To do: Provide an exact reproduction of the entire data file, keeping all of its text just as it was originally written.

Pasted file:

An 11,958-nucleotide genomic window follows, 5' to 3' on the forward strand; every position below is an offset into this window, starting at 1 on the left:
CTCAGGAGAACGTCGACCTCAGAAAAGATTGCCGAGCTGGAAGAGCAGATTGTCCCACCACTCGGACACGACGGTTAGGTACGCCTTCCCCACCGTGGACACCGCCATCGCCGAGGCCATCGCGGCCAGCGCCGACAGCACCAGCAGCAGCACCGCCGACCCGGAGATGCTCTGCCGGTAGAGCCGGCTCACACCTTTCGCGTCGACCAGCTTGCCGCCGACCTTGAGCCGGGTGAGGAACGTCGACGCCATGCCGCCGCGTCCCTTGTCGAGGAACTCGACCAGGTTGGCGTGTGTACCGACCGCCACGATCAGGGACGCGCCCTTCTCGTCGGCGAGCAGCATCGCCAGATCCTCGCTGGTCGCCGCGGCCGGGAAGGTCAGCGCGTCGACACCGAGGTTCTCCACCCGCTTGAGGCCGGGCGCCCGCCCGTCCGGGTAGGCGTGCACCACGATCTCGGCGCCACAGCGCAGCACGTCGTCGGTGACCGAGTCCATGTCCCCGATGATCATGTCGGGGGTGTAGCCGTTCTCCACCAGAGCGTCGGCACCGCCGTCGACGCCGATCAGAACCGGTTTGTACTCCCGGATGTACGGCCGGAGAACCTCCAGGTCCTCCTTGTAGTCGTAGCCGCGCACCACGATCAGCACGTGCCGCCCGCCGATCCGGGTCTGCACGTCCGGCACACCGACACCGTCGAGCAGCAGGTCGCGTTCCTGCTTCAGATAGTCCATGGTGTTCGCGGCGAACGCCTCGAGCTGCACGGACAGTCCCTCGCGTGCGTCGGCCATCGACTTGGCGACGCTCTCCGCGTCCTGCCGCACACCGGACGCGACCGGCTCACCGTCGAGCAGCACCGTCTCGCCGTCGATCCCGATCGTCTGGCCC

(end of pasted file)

An 11,958-nucleotide genomic window follows, 5' to 3' on the forward strand; every position below is an offset into this window, starting at 1 on the left:
CTCAGGAGAACGTCGACCTCAGAAAAGATTGCCGAGCTGGAAGAGCAGATTGTCCCACCACTCGGACACGACGGTTAGGTACGCCTTCCCCACCGTGGACACCGCCATCGCCGAGGCCATCGCGGCCAGCGCCGACAGCACCAGCAGCAGCACCGCCGACCCGGAGATGCTCTGCCGGTAGAGCCGGCTCACACCTTTCGCGTCGACCAGCTTGCCGCCGACCTTGAGCCGGGTGAGGAACGTCGACGCCATGCCGCCGCGTCCCTTGTCGAGGAACTCGACCAGGTTGGCGTGTGTACCGACCGCCACGATCAGGGACGCGCCCTTCTCGTCGGCGAGCAGCATCGCCAGATCCTCGCTGGTCGCCGCGGCCGGGAAGGTCAGCGCGTCGACACCGAGGTTCTCCACCCGCTTGAGGCCGGGCGCCCGCCCGTCCGGGTAGGCGTGCACCACGATCTCGGCGCCACAGCGCAGCACGTCGTCGGTGACCGAGTCCATGTCCCCGATGATCATGTCGGGGGTGTAGCCGTTCTCCACCAGAGCGTCGGCACCGCCGTCGACGCCGATCAGAACCGGTTTGTACTCCCGGATGTACGGCCGGAGAACCTCCAGGTCCTCCTTGTAGTCGTAGCCGCGCACCACGATCAGCACGTGCCGCCCGCCGATCCGGGTCTGCACGTCCGGCACACCGACACCGTCGAGCAGCAGGTCGCGTTCCTGCTTCAGATAGTCCATGGTGTTCGCGGCGAACGCCTCGAGCTGCACGGACAGTCCCTCGCGTGCGTCGGCCATCGACTTGGCGACGCTCTCCGCGTCCTGCCGCACACCGGACGCGACCGGCTCACCGTCGAGCAGCACCGTCTCGCCGTCGATCCCGATCGTCTGGCCC